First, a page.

House building near Richard III camp in Barwell approved

The site of the proposed development at Barwell. Residents objected to development on green fields, near the site of Richard III's battle camp at Bosworth

Campaigners have been protesting against plans to build 2,500 homes in Leicestershire, near the site of Richard III's battle camp.

The villagers from Barwell said the plans could "destroy" their community.

They protested outside Hinckley and Bosworth Borough Council offices while councillors approved the project.

The planning committee said the development would not impact on the nearby Registered Battlefield at Bosworth, where Richard III fought.

Councillors, who were at a meeting called specifically to discuss the project, granted outline planning permission for the homes.

The development, to be built on green fields between the villages of Barwell and Stapleton, would double Barwell's population.

At the scene

Protestors outside the council offices.

I've been speaking to many of those who are against the proposals and the general concern seems to be over the scale of the development and the pressure it could place on infrastructure.

They are also concerned that it may take away from the natural beauty of Barwell and the surrounding areas.

The council said: "The development will provide new homes and jobs for local people and help regenerate Barwell and the rest of the borough."

'A ghost town'

The development, which includes plans for an employment zone, a school, a medical centre, shops, sports pitches and children's play areas, as well as housing, has proved highly controversial within Barwell.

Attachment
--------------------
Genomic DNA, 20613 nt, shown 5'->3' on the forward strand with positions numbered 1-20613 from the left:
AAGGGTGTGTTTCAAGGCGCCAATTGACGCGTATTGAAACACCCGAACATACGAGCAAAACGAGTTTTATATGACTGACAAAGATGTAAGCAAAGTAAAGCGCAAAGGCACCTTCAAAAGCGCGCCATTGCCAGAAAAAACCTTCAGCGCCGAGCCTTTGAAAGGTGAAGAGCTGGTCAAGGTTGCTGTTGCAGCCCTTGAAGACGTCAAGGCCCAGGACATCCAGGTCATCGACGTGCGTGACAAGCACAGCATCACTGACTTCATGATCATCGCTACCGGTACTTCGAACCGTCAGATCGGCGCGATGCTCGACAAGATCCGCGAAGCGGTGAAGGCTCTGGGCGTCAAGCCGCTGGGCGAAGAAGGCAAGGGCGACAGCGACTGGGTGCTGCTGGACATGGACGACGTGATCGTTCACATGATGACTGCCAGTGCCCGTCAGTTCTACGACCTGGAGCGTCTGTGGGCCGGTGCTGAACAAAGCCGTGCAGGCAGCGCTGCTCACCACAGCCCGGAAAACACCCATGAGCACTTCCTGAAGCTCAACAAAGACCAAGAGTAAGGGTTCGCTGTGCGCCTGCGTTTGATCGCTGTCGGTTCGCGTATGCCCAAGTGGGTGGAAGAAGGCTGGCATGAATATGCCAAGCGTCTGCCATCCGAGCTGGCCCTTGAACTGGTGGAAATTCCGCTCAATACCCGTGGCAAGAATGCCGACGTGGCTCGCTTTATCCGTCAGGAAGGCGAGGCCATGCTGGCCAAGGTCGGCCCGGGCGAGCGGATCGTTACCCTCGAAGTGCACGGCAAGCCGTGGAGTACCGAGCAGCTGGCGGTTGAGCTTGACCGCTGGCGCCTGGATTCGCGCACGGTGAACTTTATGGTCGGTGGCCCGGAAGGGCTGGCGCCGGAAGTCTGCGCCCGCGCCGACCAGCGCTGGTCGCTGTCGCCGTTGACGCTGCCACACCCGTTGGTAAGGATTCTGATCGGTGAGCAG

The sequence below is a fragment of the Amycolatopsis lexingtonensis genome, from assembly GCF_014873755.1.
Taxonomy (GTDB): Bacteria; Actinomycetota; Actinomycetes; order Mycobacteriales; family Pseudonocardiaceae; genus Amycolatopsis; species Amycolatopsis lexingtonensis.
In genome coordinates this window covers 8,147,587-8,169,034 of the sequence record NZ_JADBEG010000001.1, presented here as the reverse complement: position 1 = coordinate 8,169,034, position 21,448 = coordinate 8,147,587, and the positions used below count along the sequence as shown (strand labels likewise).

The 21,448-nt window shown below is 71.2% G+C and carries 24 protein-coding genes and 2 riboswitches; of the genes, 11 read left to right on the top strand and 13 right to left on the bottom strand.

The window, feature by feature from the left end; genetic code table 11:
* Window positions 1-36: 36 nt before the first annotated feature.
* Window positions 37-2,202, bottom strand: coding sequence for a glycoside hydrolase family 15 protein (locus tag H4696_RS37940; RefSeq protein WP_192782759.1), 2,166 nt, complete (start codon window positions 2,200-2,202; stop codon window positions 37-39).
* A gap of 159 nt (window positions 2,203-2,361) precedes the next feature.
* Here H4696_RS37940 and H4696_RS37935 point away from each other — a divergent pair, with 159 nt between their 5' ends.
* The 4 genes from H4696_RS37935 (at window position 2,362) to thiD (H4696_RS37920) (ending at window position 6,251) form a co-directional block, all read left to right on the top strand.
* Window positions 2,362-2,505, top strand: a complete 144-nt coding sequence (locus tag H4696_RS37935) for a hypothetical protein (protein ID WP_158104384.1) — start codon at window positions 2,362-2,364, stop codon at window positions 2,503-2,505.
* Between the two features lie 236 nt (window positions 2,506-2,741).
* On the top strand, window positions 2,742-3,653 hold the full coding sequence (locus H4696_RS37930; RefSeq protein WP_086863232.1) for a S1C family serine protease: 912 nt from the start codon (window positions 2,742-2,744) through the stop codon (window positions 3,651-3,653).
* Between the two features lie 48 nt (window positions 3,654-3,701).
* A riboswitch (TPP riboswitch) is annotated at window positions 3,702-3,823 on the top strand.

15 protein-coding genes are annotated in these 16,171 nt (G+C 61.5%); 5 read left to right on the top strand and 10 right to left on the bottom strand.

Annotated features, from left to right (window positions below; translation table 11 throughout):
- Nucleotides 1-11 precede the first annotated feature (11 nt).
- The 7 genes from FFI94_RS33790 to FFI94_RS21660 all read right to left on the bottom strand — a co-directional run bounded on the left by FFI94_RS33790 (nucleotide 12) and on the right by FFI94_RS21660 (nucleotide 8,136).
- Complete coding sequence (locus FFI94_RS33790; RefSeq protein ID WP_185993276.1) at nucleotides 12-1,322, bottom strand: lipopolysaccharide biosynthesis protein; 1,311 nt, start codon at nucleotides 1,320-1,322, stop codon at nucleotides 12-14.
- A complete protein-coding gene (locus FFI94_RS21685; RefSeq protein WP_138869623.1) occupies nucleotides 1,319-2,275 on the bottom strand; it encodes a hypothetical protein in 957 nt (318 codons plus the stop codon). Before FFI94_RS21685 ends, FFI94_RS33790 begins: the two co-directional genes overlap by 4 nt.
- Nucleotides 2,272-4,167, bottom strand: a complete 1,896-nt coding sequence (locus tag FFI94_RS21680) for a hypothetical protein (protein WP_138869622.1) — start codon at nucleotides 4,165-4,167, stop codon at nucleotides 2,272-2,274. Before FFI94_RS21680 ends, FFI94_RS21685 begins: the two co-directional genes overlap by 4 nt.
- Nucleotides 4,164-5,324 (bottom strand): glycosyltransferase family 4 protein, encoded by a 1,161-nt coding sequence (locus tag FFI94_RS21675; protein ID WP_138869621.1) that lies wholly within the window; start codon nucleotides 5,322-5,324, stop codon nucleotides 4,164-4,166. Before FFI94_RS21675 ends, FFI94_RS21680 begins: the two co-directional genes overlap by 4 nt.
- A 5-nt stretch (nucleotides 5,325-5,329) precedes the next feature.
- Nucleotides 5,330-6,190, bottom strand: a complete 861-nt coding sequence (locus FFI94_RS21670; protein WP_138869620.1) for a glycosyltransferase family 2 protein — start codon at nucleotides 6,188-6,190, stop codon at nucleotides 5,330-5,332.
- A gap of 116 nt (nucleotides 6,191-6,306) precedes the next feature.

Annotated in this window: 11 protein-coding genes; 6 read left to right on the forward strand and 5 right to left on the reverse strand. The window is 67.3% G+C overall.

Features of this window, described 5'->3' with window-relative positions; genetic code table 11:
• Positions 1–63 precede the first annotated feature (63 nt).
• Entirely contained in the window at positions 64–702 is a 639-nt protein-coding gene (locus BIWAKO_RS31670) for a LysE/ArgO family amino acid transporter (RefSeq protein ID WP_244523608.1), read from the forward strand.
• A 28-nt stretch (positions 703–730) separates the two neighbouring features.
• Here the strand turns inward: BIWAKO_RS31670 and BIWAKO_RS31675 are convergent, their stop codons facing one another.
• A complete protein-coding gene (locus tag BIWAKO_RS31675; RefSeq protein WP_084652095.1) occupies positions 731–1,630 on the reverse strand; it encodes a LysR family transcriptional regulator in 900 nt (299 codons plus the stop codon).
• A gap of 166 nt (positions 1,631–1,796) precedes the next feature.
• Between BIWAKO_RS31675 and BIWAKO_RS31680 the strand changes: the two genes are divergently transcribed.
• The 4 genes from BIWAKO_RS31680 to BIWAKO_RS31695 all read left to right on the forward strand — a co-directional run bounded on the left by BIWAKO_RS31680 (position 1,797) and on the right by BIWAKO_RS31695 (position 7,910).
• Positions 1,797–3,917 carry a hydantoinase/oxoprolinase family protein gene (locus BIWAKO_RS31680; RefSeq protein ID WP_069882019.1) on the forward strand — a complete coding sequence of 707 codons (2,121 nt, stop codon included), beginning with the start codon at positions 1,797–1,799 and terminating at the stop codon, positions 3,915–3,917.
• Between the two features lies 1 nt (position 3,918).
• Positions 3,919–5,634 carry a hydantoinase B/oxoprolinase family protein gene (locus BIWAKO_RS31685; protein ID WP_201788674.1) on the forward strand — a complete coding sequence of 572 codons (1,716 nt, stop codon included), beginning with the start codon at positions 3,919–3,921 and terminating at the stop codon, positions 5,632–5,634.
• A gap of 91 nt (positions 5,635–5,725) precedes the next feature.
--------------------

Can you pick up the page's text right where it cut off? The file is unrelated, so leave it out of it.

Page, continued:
Residents have organised a march against the development and in a parish poll among villagers 96% voted against it - although less than a quarter of the population took part in the ballot.

The council also received more than 700 objections to the housing, with protestors claiming it would lead to increased traffic and destroy the character of the village, making the current centre a "ghost town".

Protestor Huw Williams said: "It's been built on green fields and there are a number of brownfield sites in Barwell that I think should be developed first."

However, councillors said the plans would create opportunities for people in the area.

Gary Halman from How Planning, the consortium that represents the developers, said: "It will make Barwell a much more attractive place to shop and spend leisure time."

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